Spring and summer are the worst months for pests. It’s the time of year when insects come out of their winter “hibernation” to search for food and when they reproduce—meaning you’re likely seeing pests in large numbers. (This year, in fact, is worse than previous years: you might remember from a previous blog post that the mild winter has resulted in a bigger pest population.)
While insects—even pests—are important for a healthy ecosystem, they’re still a headache for homeowners to deal with.
We’re here to help. Here are our top tips for keeping the most common summer pests—flies, stinging insects, ants, ticks, and mosquitoes—off you and your pets and out of your home.
You don’t want to spend your summer annoyed by the constant buzzing of flies and disgusted when they land on your food. You can keep flies out of your home by keeping windows and doors closed as much as possible. If you like to keep your windows open when the weather is nice, adding a screen will allow air flow while keeping the bugs out. Flies are attracted to food—particularly if it is sweet—so you can make your home less attractive to them by always putting away or covering food, cleaning up any spills immediately, and doing the dishes regularly.
When you prevent flies from entering your home in the first place, it’s much easier to kill the stray fly with a fly-swatter, fly paper, or fly trap.
There are a few varieties of stinging insects, and what you do to remove them will depend on the type of insect.
Bees are incredibly beneficial to the environment: they pollinate not only flowers but many of the plants that we eat. Because of this, it’s important to try not to kill the bees that you encounter. Most bees are not aggressive and will not sting unless provoked; the exception to this is the Africanized honey bee.
Although bees are important, you probably don’t want a hive in or around your home, particularly if you or a loved one has an allergy to the stings. To remove a bee hive, we strongly recommend that you contact a pest control professional. A professional will have the proper equipment to safely move a bee hive.
Wasps, Hornets, and Yellow Jackets
Like bees, these stinging insects can be beneficial to the environment because of their ability to pollinate. (They’re not as good as bees at this, however.) Unlike most bees, these three stinging insects can become aggressive, especially if disturbed. They can also sting multiple times without dying, even swarming to attack an individual. Stinging insects can be dangerous: they send half a million people to the emergency room every year.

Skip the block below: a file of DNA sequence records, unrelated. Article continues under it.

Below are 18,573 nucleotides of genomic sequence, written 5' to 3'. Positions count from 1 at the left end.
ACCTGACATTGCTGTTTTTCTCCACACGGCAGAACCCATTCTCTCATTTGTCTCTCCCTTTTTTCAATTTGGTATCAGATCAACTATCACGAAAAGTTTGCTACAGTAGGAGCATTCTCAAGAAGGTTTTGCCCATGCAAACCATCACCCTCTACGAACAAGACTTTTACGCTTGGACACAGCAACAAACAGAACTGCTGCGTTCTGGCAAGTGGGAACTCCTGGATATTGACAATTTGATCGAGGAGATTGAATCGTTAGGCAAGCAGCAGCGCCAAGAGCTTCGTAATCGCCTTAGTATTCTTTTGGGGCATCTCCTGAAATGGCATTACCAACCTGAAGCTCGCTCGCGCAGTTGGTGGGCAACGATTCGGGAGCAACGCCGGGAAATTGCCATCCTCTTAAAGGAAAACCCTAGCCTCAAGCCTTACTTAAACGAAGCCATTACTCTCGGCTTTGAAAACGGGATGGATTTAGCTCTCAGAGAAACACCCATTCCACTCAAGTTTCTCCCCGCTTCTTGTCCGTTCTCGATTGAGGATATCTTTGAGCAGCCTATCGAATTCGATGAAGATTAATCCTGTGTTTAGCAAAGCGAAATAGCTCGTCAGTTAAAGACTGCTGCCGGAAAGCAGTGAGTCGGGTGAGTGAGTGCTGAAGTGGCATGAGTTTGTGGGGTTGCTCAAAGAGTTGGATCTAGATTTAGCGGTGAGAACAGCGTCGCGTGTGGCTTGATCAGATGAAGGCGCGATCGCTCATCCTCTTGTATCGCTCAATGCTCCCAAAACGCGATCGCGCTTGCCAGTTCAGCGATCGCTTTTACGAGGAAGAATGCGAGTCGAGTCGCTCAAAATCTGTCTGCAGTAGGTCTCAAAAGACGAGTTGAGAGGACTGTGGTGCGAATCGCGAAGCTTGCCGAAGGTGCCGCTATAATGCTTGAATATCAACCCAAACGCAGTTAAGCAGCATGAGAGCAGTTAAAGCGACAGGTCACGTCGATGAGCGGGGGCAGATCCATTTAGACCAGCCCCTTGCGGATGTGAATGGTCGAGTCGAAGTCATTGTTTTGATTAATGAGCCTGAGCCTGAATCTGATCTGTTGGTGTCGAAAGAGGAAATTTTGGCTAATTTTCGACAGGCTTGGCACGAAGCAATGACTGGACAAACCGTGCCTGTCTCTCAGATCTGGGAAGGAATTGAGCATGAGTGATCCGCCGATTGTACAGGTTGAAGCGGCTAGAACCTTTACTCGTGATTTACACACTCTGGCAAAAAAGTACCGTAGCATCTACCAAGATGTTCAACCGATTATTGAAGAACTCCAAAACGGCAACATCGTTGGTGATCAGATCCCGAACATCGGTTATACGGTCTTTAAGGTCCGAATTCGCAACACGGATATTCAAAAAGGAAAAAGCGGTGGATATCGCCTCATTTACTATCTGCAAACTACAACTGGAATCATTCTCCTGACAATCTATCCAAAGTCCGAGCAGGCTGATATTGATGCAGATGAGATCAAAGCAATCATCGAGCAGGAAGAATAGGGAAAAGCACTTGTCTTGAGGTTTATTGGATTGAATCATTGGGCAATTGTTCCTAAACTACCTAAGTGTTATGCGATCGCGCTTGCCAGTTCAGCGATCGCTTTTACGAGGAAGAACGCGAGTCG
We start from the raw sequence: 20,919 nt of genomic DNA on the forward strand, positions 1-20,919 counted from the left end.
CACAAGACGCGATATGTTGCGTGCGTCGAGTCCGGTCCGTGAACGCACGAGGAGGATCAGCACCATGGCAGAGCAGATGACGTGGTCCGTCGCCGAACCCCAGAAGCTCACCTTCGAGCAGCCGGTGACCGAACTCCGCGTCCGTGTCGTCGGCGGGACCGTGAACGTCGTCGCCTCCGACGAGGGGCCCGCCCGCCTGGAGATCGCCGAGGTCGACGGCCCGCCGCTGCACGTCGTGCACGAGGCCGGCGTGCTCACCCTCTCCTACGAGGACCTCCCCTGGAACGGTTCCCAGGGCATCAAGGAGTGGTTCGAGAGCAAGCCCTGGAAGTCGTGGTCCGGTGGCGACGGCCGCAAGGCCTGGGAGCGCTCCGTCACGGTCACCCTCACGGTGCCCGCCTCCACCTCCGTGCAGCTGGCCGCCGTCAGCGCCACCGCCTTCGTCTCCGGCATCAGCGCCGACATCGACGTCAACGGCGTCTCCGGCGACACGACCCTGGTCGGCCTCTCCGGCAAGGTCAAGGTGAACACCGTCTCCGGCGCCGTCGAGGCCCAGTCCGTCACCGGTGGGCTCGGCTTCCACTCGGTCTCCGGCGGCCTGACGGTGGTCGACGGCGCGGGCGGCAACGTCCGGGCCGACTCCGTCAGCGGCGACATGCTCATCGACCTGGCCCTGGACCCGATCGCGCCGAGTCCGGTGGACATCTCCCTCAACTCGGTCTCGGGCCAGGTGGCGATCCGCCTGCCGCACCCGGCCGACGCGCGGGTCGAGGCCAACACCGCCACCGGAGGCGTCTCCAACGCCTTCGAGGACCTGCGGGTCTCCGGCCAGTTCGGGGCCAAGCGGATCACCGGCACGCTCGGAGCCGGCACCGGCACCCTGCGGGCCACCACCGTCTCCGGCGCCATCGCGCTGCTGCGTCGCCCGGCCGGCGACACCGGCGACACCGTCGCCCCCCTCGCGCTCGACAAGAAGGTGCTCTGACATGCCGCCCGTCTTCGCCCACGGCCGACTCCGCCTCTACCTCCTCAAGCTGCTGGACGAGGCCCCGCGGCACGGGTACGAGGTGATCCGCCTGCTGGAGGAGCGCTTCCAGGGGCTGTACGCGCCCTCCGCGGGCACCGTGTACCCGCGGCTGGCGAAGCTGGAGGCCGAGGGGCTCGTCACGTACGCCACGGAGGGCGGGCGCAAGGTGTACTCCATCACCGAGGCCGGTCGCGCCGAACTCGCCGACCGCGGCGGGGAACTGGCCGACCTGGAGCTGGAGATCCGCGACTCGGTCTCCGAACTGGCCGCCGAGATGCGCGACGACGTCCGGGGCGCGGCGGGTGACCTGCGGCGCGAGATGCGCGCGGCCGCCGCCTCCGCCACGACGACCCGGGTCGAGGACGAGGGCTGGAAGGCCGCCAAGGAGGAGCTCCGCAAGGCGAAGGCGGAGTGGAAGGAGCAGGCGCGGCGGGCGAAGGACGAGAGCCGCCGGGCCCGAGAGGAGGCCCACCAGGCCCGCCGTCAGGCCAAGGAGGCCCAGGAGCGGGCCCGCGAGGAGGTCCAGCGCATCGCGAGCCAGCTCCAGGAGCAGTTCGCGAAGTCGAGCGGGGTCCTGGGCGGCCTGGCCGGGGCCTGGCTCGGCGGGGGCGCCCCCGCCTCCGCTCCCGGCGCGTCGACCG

You can make your house less attractive to yellow jackets by covering sweet foods. You may also want to forgo wearing sweet perfumes while outside in the summer, as this can attract yellow jackets.
To get rid of these pests, we recommend contacting a pest professional because of the possibility that these insects will become aggressive.
Here are some more tips on spotting and dealing with wasps.
Ants will come into your home in search of food (their likes range from sweet to greasy foods). As they come in, they leave behind a pheromone trail for the other ants to follow. This means that a few ants can soon become a big problem.
Prevention is key when dealing with ants: cleaning up spills and keeping food in covered containers can make sure that your home isn’t attractive to ants. Once they’re inside the home in large numbers, however, it’s usually time to call in the professionals. Getting rid of ants requires finding the nest and entry point into your house and utilizing multiple treatment options.
Here are some more tips on keeping ants out of your home.
Ticks are more than a nuisance: their bites can cause serious diseases in animals and people, such as Lyme disease, Rocky Mountain spotted fever, and anaplasmosis.
To prevent exposure to ticks while enjoying the outdoors, you should avoid areas with high grass and walk in the center of trails. You should also use tick repellant and treat clothes with permethrin, unless you have cats. (While the chemical is safe for dogs, it can be fatal to cats.) After coming inside, it’s important to shower immediately in order to wash off any ticks crawling on you. You may also want to do a full-body check with a hand mirror to check for the presence of ticks. Finally, you should examine and tumble dry your clothes and gear for at least 10 minutes.
To keep your pets healthy, check them for ticks regularly and consider preventative measures. Dogs and cats can safely use tick collars, oral medications, shampoos, and tick dips—just make sure that your cat is using a treatment specifically designated for cats.
Like ticks, mosquitos are a serious health hazard. Zika virus, malaria, yellow fever, encephalitis, and West Nile virus can all be spread by mosquitoes.
Prevention can significantly lower the numbers of mosquitos around your house: the best way to do this is by eliminating any sources of standing water (a breeding ground) nearby. If your backyard is still plagued by mosquitoes, you can try insect repellant and citronella candles, however, your best line of defense is to call a pest control company that has experience in dealing with mosquitos.
Due to an increase in mosquito populations over the past few years, we have developed the ScherZinger Mosquito Mitigation Service. Although it is impossible to completely eliminate mosquitos, ScherZinger can help to control these pests around your home so that you can enjoy the warm weather without the aggravation of itchy insect bites.
Concerned you might have a pest problem on your hands? Contact ScherZinger Pest Control, a trusted pest control company in the Greater Cincinnati and Northern Kentucky areas, including Dayton, OH, and now Columbus, OH. We’ve been pioneers, engineering new standards for ways of eliminating and controlling bugs and pests. Contact us by phone at 1-877-748-9888 or through our website, Facebook, or Twitter.